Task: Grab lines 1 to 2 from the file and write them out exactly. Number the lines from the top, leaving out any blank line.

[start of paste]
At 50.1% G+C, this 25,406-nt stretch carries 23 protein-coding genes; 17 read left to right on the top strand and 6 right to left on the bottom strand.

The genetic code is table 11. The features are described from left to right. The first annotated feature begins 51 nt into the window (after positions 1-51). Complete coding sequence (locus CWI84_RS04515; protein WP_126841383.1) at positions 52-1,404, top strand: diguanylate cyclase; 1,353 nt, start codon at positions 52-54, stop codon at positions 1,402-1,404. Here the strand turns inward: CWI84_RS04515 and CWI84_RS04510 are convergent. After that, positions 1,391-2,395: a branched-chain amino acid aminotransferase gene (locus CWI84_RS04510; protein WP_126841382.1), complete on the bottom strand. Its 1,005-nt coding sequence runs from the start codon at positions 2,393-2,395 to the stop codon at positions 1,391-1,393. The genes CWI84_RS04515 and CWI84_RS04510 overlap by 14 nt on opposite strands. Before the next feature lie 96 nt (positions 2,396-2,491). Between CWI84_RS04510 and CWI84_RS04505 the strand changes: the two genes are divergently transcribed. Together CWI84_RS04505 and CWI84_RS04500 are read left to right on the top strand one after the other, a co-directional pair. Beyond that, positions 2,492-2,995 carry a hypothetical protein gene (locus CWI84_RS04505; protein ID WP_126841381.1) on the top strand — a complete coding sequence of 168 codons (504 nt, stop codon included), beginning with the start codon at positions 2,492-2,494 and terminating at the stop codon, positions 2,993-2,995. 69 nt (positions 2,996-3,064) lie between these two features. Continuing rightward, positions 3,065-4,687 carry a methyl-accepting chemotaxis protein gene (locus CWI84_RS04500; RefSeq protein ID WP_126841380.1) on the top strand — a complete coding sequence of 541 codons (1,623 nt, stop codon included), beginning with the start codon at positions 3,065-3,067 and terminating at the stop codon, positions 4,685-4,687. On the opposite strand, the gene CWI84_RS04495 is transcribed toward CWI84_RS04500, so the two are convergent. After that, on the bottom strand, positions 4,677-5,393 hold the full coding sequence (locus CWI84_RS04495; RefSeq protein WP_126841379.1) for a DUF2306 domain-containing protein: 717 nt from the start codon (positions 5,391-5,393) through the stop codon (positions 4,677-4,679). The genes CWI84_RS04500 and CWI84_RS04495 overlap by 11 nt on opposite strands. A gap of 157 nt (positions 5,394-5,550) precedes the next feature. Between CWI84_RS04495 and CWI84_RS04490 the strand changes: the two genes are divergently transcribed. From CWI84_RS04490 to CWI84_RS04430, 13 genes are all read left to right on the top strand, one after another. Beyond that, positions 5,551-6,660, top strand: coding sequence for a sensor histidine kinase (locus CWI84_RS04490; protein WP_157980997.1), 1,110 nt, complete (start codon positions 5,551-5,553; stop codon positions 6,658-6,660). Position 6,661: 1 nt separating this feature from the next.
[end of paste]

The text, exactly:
At 50.1% G+C, this 25,406-nt stretch carries 23 protein-coding genes; 17 read left to right on the top strand and 6 right to left on the bottom strand.

The genetic code is table 11. The features are described from left to right. The first annotated feature begins 51 nt into the window (after positions 1-51). Complete coding sequence (locus CWI84_RS04515; protein WP_126841383.1) at positions 52-1,404, top strand: diguanylate cyclase; 1,353 nt, start codon at positions 52-54, stop codon at positions 1,402-1,404. Here the strand turns inward: CWI84_RS04515 and CWI84_RS04510 are convergent. After that, positions 1,391-2,395: a branched-chain amino acid aminotransferase gene (locus CWI84_RS04510; protein WP_126841382.1), complete on the bottom strand. Its 1,005-nt coding sequence runs from the start codon at positions 2,393-2,395 to the stop codon at positions 1,391-1,393. The genes CWI84_RS04515 and CWI84_RS04510 overlap by 14 nt on opposite strands. Before the next feature lie 96 nt (positions 2,396-2,491). Between CWI84_RS04510 and CWI84_RS04505 the strand changes: the two genes are divergently transcribed. Together CWI84_RS04505 and CWI84_RS04500 are read left to right on the top strand one after the other, a co-directional pair. Beyond that, positions 2,492-2,995 carry a hypothetical protein gene (locus CWI84_RS04505; protein ID WP_126841381.1) on the top strand — a complete coding sequence of 168 codons (504 nt, stop codon included), beginning with the start codon at positions 2,492-2,494 and terminating at the stop codon, positions 2,993-2,995. 69 nt (positions 2,996-3,064) lie between these two features. Continuing rightward, positions 3,065-4,687 carry a methyl-accepting chemotaxis protein gene (locus CWI84_RS04500; RefSeq protein ID WP_126841380.1) on the top strand — a complete coding sequence of 541 codons (1,623 nt, stop codon included), beginning with the start codon at positions 3,065-3,067 and terminating at the stop codon, positions 4,685-4,687. On the opposite strand, the gene CWI84_RS04495 is transcribed toward CWI84_RS04500, so the two are convergent. After that, on the bottom strand, positions 4,677-5,393 hold the full coding sequence (locus CWI84_RS04495; RefSeq protein WP_126841379.1) for a DUF2306 domain-containing protein: 717 nt from the start codon (positions 5,391-5,393) through the stop codon (positions 4,677-4,679). The genes CWI84_RS04500 and CWI84_RS04495 overlap by 11 nt on opposite strands. A gap of 157 nt (positions 5,394-5,550) precedes the next feature. Between CWI84_RS04495 and CWI84_RS04490 the strand changes: the two genes are divergently transcribed. From CWI84_RS04490 to CWI84_RS04430, 13 genes are all read left to right on the top strand, one after another. Beyond that, positions 5,551-6,660, top strand: coding sequence for a sensor histidine kinase (locus CWI84_RS04490; protein WP_157980997.1), 1,110 nt, complete (start codon positions 5,551-5,553; stop codon positions 6,658-6,660). Position 6,661: 1 nt separating this feature from the next.